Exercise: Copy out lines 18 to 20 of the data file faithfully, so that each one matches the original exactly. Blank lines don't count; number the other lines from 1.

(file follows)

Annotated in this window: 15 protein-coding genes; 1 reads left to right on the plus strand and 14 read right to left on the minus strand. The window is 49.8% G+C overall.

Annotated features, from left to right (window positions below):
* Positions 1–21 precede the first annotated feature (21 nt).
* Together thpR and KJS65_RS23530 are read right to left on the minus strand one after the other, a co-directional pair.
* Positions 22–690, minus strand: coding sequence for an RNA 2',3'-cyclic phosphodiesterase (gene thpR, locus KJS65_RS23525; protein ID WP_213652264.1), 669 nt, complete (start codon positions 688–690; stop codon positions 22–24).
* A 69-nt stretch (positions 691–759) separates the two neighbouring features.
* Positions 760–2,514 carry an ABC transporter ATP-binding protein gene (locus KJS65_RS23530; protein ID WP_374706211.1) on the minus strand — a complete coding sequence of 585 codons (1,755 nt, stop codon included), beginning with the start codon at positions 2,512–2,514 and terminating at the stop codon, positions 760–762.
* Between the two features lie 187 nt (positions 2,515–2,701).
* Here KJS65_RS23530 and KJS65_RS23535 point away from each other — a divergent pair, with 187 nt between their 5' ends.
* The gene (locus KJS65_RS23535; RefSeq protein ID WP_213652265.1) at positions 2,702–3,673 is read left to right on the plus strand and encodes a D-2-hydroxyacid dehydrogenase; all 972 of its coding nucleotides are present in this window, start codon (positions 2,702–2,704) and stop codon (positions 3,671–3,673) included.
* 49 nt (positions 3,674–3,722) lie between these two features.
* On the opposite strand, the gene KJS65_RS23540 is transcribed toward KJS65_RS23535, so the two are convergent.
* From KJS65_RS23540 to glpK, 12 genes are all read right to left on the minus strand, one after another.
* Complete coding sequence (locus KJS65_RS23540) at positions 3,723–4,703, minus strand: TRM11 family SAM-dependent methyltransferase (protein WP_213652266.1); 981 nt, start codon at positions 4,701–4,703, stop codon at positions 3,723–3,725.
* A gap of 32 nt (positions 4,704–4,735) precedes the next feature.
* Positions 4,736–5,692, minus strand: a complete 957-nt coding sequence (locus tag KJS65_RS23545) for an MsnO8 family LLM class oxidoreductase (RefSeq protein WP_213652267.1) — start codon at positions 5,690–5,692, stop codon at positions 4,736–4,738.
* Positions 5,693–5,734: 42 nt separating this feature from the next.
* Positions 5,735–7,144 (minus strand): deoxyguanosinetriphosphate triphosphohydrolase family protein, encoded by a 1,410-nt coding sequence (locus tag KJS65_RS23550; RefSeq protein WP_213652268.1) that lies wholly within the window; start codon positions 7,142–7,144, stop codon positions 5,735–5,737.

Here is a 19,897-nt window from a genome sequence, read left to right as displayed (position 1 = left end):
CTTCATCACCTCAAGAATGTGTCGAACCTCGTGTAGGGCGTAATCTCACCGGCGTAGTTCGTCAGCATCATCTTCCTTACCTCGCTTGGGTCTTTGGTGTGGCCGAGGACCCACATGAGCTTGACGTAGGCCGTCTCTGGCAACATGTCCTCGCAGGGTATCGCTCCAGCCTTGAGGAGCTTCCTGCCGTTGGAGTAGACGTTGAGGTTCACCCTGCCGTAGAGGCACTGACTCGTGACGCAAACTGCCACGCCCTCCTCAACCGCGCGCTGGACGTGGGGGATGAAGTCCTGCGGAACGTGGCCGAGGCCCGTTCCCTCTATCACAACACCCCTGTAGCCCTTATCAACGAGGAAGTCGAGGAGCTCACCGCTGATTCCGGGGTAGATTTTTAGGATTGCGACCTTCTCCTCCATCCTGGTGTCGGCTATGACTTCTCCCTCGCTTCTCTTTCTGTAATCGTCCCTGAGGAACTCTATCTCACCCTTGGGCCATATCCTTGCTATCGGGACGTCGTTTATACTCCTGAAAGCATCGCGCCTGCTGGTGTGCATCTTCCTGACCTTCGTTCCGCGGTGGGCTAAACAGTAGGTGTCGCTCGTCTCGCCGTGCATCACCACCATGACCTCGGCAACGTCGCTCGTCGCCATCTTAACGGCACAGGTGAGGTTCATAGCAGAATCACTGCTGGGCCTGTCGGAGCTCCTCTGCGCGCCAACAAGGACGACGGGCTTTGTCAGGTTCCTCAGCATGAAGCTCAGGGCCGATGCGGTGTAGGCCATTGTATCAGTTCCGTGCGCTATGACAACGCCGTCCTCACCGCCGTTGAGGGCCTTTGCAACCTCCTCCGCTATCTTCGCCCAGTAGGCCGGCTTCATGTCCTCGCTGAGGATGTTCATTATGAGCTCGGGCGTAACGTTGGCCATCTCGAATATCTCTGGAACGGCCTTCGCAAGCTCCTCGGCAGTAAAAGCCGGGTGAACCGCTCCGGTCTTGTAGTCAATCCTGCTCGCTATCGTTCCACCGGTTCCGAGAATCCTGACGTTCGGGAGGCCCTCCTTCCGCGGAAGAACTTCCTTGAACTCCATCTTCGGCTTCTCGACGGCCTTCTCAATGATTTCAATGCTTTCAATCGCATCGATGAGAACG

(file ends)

* Positions 5,735–7,144 (minus strand): deoxyguanosinetriphosphate triphosphohydrolase family protein, encoded by a 1,410-nt coding sequence (locus tag KJS65_RS23550; RefSeq protein WP_213652268.1) that lies wholly within the window; start codon positions 7,142–7,144, stop codon positions 5,735–5,737.

Here is a 19,897-nt window from a genome sequence, read left to right as displayed (position 1 = left end):
CTTCATCACCTCAAGAATGTGTCGAACCTCGTGTAGGGCGTAATCTCACCGGCGTAGTTCGTCAGCATCATCTTCCTTACCTCGCTTGGGTCTTTGGTGTGGCCGAGGACCCACATGAGCTTGACGTAGGCCGTCTCTGGCAACATGTCCTCGCAGGGTATCGCTCCAGCCTTGAGGAGCTTCCTGCCGTTGGAGTAGACGTTGAGGTTCACCCTGCCGTAGAGGCACTGACTCGTGACGCAAACTGCCACGCCCTCCTCAACCGCGCGCTGGACGTGGGGGATGAAGTCCTGCGGAACGTGGCCGAGGCCCGTTCCCTCTATCACAACACCCCTGTAGCCCTTATCAACGAGGAAGTCGAGGAGCTCACCGCTGATTCCGGGGTAGATTTTTAGGATTGCGACCTTCTCCTCCATCCTGGTGTCGGCTATGACTTCTCCCTCGCTTCTCTTTCTGTAATCGTCCCTGAGGAACTCTATCTCACCCTTGGGCCATATCCTTGCTATCGGGACGTCGTTTATACTCCTGAAAGCATCGCGCCTGCTGGTGTGCATCTTCCTGACCTTCGTTCCGCGGTGGGCTAAACAGTAGGTGTCGCTCGTCTCGCCGTGCATCACCACCATGACCTCGGCAACGTCGCTCGTCGCCATCTTAACGGCACAGGTGAGGTTCATAGCAGAATCACTGCTGGGCCTGTCGGAGCTCCTCTGCGCGCCAACAAGGACGACGGGCTTTGTCAGGTTCCTCAGCATGAAGCTCAGGGCCGATGCGGTGTAGGCCATTGTATCAGTTCCGTGCGCTATGACAACGCCGTCCTCACCGCCGTTGAGGGCCTTTGCAACCTCCTCCGCTATCTTCGCCCAGTAGGCCGGCTTCATGTCCTCGCTGAGGATGTTCATTATGAGCTCGGGCGTAACGTTGGCCATCTCGAATATCTCTGGAACGGCCTTCGCAAGCTCCTCGGCAGTAAAAGCCGGGTGAACCGCTCCGGTCTTGTAGTCAATCCTGCTCGCTATCGTTCCACCGGTTCCGAGAATCCTGACGTTCGGGAGGCCCTCCTTCCGCGGAAGAACTTCCTTGAACTCCATCTTCGGCTTCTCGACGGCCTTCTCAATGATTTCAATGCTTTCAATCGCATCGATGAGAACG